Wednesday, January 26, 2011

The GCR. A Car Without Fuel?

The 2010 messengers of the Southern Baptist Convention voted on moving towards a Great Commission Resurgence.  I happily voted for the GCR because I am passionate about seeing the gospel spread to the nations.  (Although, I am certain that my passion should/could increase all the more). 

As excited as I am to see a Great Commission Resurgence I wonder if maybe we should call it something else—or perhaps change it’s emphasis.  Biblically, I see something else motivating Paul’s mission—and honestly something that undergirds Jesus’ Great Commission. 

I am beginning to study Romans (and am anxiously awaiting my first day of class with Dr. Schreiner to go through this letter).  Today, I began by studying the first 7 verses.  Notice verse 5:

[5] through whom we have received grace and apostleship to bring about the obedience of faith for the sake of his name among all the nations, (Romans 1:5 ESV)

Paul is saying that he has gracious received his apostleship (in other words his salvation and calling to ministry were by grace).  The purpose of this gift—or the purpose of Paul’s ministry—is to bring about the obedience of faith.  This is either saying the obedience that springs from faith or the obedience that is faith.  Either way, notice the purpose; “for the sake of his name among all the nations”.  What is the motivation for missions?  That Jesus may be praised.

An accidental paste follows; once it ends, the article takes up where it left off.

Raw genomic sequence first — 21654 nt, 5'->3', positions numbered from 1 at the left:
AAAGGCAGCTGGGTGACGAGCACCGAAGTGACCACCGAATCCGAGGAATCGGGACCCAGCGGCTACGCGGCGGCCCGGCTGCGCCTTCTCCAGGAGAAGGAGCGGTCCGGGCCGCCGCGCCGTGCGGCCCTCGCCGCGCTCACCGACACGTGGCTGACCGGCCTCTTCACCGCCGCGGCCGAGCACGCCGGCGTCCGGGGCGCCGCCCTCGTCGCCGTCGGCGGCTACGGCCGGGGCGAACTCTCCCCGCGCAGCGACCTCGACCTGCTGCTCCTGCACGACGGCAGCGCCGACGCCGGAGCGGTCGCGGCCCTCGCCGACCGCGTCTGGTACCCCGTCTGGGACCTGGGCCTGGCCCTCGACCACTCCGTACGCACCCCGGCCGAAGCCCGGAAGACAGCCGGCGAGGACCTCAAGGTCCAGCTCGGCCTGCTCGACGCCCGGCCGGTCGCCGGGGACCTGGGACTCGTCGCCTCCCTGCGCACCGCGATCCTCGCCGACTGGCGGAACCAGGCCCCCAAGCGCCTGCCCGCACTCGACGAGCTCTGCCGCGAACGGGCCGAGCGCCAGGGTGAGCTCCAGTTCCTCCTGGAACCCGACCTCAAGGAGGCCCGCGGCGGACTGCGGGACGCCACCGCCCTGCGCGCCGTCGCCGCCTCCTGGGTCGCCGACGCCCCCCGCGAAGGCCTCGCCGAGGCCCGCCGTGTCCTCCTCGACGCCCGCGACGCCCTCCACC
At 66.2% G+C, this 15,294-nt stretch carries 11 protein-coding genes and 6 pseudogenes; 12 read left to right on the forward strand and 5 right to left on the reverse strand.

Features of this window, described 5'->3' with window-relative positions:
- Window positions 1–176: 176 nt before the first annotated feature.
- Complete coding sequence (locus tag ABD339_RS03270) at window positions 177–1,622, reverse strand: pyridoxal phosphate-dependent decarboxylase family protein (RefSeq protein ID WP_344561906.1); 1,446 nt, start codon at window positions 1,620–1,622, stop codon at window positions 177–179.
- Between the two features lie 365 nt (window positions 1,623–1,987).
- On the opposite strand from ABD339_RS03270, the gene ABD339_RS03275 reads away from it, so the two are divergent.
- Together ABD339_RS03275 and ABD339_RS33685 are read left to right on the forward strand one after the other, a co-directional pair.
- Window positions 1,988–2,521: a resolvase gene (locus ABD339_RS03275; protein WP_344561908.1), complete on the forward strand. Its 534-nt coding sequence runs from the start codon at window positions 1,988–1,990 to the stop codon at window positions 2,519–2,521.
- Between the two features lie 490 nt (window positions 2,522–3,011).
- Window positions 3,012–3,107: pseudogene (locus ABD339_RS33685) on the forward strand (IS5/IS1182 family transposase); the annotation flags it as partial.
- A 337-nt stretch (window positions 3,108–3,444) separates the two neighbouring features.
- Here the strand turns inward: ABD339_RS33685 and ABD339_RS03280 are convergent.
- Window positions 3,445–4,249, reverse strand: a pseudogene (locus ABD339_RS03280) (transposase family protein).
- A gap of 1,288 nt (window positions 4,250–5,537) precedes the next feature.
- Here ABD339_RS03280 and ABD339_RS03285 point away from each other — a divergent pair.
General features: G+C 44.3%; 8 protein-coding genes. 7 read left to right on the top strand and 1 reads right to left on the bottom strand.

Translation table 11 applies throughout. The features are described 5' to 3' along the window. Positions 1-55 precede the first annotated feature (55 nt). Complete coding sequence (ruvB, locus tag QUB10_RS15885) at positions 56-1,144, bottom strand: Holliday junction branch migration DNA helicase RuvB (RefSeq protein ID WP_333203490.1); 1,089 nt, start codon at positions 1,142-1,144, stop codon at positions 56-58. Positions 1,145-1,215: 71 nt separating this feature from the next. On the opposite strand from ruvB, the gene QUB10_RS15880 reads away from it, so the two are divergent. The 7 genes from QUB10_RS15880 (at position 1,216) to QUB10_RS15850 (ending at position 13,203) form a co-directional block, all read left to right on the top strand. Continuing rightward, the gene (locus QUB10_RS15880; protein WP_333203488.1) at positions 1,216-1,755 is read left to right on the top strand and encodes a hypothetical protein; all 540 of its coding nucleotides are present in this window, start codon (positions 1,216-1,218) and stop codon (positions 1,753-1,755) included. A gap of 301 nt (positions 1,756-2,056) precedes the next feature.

To this end Dr. Schreiner quotes John Stott:

“the highest of missionary motives is neither obedience to the Great Commission (important as that is), nor love for sinners who are alienated and perishing (strong as that incentive is, especially when we contemplate the wrath of God, verse 18), but rather zeal—burning and passionate zeal—for the glory of Jesus Christ.”

So perhaps what we need prior to a Great Commission Resurgence is a Great Commandment Resurgence.  If worship (passionate love for God) is the fuel of missions, a Great Commission Resurgence without a prior Great Commandment  Resurgence will be like a souped-up car that doesn’t have any fuel.  It looks nice, it has potential, and might win the acclaim of on-lookers but it won’t get you to the grocery store. 

As I look at many of the great missionaries of the past, and even those today (like David Platt) what inspires them is a deep love for Christ and an abiding belief that Jesus deserves the praise of the nations.  The missionary heart lives these sentiments of John Piper:

But worship is also the fuel of missions. Passion for God in worship precedes the offer of God in preaching. You can’t commend what you don’t cherish. Missionaries will never call out, “Let the nations be glad!” who cannot say from the heart, “I rejoice in the Lord...I will be glad and exult in thee, I will sing praise to thy name, O Most High” (Ps 104:34, 9:2). Missions begins and ends in worship. 

(Piper, Let the Nations be Glad)

So while we are encouraging our churches to be actively involved in mission we had better be equally intentional about providing them fuel. 

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